Why Ashurnasirpal II and his successors chose to distance themselves from Assur, the traditional capital city of Assyria, is a source of debate among scholars. 

Throughout Assyria's history the king wasn't the only one jockeying for power over the kingdom notes Karen Radner, a professor at Ludwig-Maximilians-Universität München. She said that at Assur the king had to deal with nobles and a council that may have been elected. Assur was also the home of the god Assur and, while that god was of great importance to the ancient Assyrians, he was not the only deity that the Assyrians venerated. 

"The relocation of the seat of royal power must be primarily seen as a strategy to, firstly, emancipate the king from god Assur and, secondly, weaken the influence of the aristocratic and democratic powers whose influence were strongest and most visible in the city of Assur," wrote Radner in a paper published in the book "Revolt and Resistance in the Ancient Classical World and the Near East" (Brill, 2016). 

Radner notes that in addition to a new capital Ashurnasirpal II and his successors also abolished hereditary governors, replacing them with individuals who owed their position to the king. The Assyrian kings also relied increasingly on eunuchs, men who had their genitals chopped off. As these men couldn't have offspring, any power a eunuch gained couldn't be passed on through a family line, minimizing the danger they posed to the king and his successors.  

During the Neo-Assyrian period the kings of Assyria increased their kingdom's size to its largest yet. In addition to retaking Babylon, and part of modern-day Lebanon, the Assyrians launched a series of campaigns into modern-day Israel and Palestine, earning them numerous mentions in the Hebrew Bible. 

At the time they encountered the Assyrians the Jewish people were divided into a northern kingdom called Israel and a southern kingdom called Judah. The two Jewish kingdoms frequently clashed with each other. 

Both Assyrian inscriptions and the Hebrew Bible say that the Assyrians, under King Sargon II (reign ca. 721-705 B.C.) completely destroyed Israel. Sargon II said in an inscription that he "conquered and sacked" all the towns and cities in Israel and "led away as booty 27,290 inhabitants." He also recruited charioteers from among the defeated Israeli forces (translation by Adolf Leo Oppenheim). 

His successor Sennacherib (reign ca. 704-681 B.C.) turned his attention to Judah, conquering its cities and towns and laying siege to Jerusalem itself. However while accounts from both the Hebrew Bible and Assyrian inscriptions say that the siege took place, it's unclear exactly how the battle ended. 

The Hebrew Bible said that the siege was a complete failure. It says that the Assyrians had to fight the Egyptians, something that caused the Assyrians to divert some of their forces away from Jerusalem. The remaining Assyrian forces were supposedly destroyed by divine intervention "the angel of the Lord went out and put to death a hundred and eighty-five thousand in the Assyrian camp. When the people got up the next morning — there were all the dead bodies!" (2 Kings 19:35 and Isaiah 37:36)

An Assyrian inscription says that Hezekiah, the king of Judah, was trapped in Jerusalem "like a bird in a cage." The inscription says that Sennacherib called off his army when Hezekiah agreed to pay tribute to the Assyrian king, the inscription saying that Hezekiah gave Sennacherib a vast amount of gold, silver, ivory, elephant hides and even his own daughters (translation by Adolf Leo Oppenheim). Regardless of what happened, the Assyrians did not conquer Jerusalem and the Kingdom of Judah continued on.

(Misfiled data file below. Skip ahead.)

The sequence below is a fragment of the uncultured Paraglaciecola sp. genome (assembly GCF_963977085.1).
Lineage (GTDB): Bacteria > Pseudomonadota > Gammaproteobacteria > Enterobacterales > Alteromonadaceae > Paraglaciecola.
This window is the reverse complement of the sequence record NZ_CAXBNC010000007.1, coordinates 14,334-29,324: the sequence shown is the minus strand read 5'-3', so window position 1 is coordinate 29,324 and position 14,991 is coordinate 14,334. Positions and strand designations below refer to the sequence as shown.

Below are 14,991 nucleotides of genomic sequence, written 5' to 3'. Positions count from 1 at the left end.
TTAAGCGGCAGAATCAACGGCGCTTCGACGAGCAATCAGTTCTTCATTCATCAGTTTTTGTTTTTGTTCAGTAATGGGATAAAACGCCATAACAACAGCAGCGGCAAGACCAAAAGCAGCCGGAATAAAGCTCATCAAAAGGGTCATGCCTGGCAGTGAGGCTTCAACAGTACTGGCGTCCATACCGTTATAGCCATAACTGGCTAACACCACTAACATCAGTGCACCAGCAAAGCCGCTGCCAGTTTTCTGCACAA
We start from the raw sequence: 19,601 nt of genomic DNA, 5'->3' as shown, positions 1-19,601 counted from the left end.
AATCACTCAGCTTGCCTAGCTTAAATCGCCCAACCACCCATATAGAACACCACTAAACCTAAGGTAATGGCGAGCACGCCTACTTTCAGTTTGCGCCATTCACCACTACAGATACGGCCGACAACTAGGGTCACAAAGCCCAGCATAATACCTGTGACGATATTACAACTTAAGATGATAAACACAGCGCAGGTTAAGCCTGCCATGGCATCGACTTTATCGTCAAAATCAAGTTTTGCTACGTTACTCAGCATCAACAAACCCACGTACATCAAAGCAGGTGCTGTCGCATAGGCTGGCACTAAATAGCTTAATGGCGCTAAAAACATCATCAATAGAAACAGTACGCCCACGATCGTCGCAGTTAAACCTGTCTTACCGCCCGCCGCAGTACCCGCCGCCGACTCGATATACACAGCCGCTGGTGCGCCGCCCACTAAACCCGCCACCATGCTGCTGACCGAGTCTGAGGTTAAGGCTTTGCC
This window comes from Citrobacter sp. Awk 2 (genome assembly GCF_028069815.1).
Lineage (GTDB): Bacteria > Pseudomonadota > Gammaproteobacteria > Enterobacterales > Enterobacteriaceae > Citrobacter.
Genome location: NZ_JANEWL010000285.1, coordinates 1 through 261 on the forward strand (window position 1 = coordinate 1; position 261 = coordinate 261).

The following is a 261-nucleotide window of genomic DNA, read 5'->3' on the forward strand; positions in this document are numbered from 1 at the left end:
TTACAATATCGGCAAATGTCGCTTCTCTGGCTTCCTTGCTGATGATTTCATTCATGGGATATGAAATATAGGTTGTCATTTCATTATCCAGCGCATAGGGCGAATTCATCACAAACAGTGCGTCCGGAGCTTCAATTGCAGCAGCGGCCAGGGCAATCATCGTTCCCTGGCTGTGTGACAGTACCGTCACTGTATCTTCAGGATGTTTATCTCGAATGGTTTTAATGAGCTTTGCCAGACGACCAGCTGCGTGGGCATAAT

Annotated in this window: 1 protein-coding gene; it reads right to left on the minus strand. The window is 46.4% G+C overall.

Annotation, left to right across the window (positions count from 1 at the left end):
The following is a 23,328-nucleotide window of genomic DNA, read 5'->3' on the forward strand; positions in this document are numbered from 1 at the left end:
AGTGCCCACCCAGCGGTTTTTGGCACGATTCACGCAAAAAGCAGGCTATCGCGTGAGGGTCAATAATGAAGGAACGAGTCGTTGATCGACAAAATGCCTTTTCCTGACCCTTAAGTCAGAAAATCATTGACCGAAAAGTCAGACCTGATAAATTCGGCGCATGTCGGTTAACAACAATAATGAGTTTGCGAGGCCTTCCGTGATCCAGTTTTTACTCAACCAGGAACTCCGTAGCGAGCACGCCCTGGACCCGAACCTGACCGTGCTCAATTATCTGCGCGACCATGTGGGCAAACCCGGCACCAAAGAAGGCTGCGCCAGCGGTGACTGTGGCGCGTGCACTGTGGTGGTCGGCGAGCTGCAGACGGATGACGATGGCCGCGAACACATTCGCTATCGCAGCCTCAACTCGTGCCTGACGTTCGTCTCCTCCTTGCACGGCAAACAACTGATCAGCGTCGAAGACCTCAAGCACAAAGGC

Assyria continued to expand west, invading Egypt during the rule of Esarhaddon (reign ca. 680–669 B.C.). The Egyptian pharaoh Taharqa was defeated in 671 B.C. and the Assyrians captured the Egyptian capital of Memphis. The Assyrians then tried to govern Egypt using a series of vassal rulers. 

Fall of Assyria

While the Assyrians had pushed far to the west trouble was brewing in the east. During the 7th century B.C. Assyrian rulers had to put down a series of rebellions in Babylonia. Meanwhile a group called the "Medes," based in what is now Iran, also launched attacks on Assyrian forces. 

Under attack from two groups, while trying to maintain their holdings in the west, the Assyrian military came under pressure. The Babylonians became fully independent during the reign of the Babylonian King Nabopolassar (reign ca. 625–605 B.C). 

In 612 B.C. the Median king Cyaxares (reign ca. 625–585 B.C.) launched a major attack on Nineveh, which the Assyrian king Sinsharishkun (reign ca. 622–612 B.C.) tried to stop. A Babylonian inscription said that the fight for Nineveh went on for a few months. "Three battles were fought" in that time, following which the Medians stormed the city itself. The city fell and was destroyed by the Median army who turned the city "into ruin hills and heaps of debris," (translation by CJ Gadd). 

The Assyrians fought further battles but their military was gradually drained and their territory destroyed or taken over. It's not clear if Sinsharishkun died at Nineveh or sometime later in a future battle. By 600 B.C. the Assyrian kingdom had been completely destroyed. 

Although many Assyrian cities were destroyed or badly damaged, some Assyrians survived the downfall. The survivors, and those descended from them, lived through a long line of rulers. In the period after the time of Christ, the Assyrians converted to Christianity, a religion which they have kept through present day. 

Today, the Assyrian homeland is still in northern Iraq; however, the destruction brought about by the terrorist group ISIL (also known as ISIS or Daesh) has resulted in many Assyrians being killed or forced to flee. ISIL has also destroyed, looted or heavily damaged many Assyrian sites, including Nimrud.  

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Owen Jarus
Owen Jarus
Owen Jarus writes about archaeology and all things about humans' past for Live Science. Owen has a bachelor of arts degree from the University of Toronto and a journalism degree from Ryerson University. He enjoys reading about new research and is always looking for a new historical tale.